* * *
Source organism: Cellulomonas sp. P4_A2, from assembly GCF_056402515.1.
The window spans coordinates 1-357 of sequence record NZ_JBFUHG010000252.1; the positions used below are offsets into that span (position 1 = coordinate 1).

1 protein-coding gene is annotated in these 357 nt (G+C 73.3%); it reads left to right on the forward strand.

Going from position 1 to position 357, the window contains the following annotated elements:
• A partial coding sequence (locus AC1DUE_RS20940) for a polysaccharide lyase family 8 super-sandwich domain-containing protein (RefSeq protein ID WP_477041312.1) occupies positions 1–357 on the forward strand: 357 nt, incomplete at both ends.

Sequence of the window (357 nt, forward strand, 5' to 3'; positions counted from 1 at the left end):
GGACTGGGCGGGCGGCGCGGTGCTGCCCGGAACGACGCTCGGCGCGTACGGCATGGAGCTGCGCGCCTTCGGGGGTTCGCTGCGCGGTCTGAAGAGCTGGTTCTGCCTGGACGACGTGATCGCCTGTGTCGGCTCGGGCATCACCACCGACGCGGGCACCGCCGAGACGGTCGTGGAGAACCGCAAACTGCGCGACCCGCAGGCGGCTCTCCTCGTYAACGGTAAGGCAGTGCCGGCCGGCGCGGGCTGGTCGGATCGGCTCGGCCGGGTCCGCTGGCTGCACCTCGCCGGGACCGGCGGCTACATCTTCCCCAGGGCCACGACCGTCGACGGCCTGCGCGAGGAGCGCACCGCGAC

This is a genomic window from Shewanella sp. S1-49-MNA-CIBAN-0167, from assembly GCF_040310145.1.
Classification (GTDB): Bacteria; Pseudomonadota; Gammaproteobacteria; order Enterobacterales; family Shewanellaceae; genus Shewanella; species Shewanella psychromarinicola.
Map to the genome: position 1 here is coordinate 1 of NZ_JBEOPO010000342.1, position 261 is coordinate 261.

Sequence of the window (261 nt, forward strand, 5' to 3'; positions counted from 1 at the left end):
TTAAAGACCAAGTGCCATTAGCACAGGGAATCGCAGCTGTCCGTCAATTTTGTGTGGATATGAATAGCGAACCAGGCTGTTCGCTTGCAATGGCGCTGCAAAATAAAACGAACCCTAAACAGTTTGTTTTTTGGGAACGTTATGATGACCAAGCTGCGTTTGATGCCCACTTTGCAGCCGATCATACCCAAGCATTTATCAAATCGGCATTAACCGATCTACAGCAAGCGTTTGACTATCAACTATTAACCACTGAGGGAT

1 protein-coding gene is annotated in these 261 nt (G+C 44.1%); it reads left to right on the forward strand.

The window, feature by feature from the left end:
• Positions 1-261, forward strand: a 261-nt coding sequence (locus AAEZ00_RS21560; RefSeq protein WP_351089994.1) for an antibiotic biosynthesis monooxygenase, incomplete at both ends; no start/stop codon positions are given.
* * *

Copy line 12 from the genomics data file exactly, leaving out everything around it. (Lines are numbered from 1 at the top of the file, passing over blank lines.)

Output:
TTAAAGACCAAGTGCCATTAGCACAGGGAATCGCAGCTGTCCGTCAATTTTGTGTGGATATGAATAGCGAACCAGGCTGTTCGCTTGCAATGGCGCTGCAAAATAAAACGAACCCTAAACAGTTTGTTTTTTGGGAACGTTATGATGACCAAGCTGCGTTTGATGCCCACTTTGCAGCCGATCATACCCAAGCATTTATCAAATCGGCATTAACCGATCTACAGCAAGCGTTTGACTATCAACTATTAACCACTGAGGGAT